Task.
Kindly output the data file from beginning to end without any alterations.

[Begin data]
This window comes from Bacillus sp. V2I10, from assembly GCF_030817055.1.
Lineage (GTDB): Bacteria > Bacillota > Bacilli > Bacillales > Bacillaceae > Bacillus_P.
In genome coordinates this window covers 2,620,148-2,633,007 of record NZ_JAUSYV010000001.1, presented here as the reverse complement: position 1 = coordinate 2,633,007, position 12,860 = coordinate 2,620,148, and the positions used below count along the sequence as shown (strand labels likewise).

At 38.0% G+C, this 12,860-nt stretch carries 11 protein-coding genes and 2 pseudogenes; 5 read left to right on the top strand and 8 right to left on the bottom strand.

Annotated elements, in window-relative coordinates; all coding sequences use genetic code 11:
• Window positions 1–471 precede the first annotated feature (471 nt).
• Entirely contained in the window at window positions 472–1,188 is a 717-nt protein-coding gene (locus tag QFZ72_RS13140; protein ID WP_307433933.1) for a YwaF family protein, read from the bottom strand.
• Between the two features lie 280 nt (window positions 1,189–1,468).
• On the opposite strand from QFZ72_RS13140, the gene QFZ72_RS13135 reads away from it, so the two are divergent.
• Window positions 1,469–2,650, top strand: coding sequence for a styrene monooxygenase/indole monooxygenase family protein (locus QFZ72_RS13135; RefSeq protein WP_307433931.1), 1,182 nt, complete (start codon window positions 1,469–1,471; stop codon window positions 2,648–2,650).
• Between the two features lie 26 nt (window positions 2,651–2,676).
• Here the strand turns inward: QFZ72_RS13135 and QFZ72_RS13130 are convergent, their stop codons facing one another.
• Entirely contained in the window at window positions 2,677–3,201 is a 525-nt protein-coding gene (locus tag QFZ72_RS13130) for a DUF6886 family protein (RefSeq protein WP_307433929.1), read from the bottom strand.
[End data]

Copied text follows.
This window comes from Bacillus sp. V2I10, from assembly GCF_030817055.1.
Lineage (GTDB): Bacteria > Bacillota > Bacilli > Bacillales > Bacillaceae > Bacillus_P.
In genome coordinates this window covers 2,620,148-2,633,007 of record NZ_JAUSYV010000001.1, presented here as the reverse complement: position 1 = coordinate 2,633,007, position 12,860 = coordinate 2,620,148, and the positions used below count along the sequence as shown (strand labels likewise).

At 38.0% G+C, this 12,860-nt stretch carries 11 protein-coding genes and 2 pseudogenes; 5 read left to right on the top strand and 8 right to left on the bottom strand.

Annotated elements, in window-relative coordinates; all coding sequences use genetic code 11:
• Window positions 1–471 precede the first annotated feature (471 nt).
• Entirely contained in the window at window positions 472–1,188 is a 717-nt protein-coding gene (locus tag QFZ72_RS13140; protein ID WP_307433933.1) for a YwaF family protein, read from the bottom strand.
• Between the two features lie 280 nt (window positions 1,189–1,468).
• On the opposite strand from QFZ72_RS13140, the gene QFZ72_RS13135 reads away from it, so the two are divergent.
• Window positions 1,469–2,650, top strand: coding sequence for a styrene monooxygenase/indole monooxygenase family protein (locus QFZ72_RS13135; RefSeq protein WP_307433931.1), 1,182 nt, complete (start codon window positions 1,469–1,471; stop codon window positions 2,648–2,650).
• Between the two features lie 26 nt (window positions 2,651–2,676).
• Here the strand turns inward: QFZ72_RS13135 and QFZ72_RS13130 are convergent, their stop codons facing one another.
• Entirely contained in the window at window positions 2,677–3,201 is a 525-nt protein-coding gene (locus tag QFZ72_RS13130) for a DUF6886 family protein (RefSeq protein WP_307433929.1), read from the bottom strand.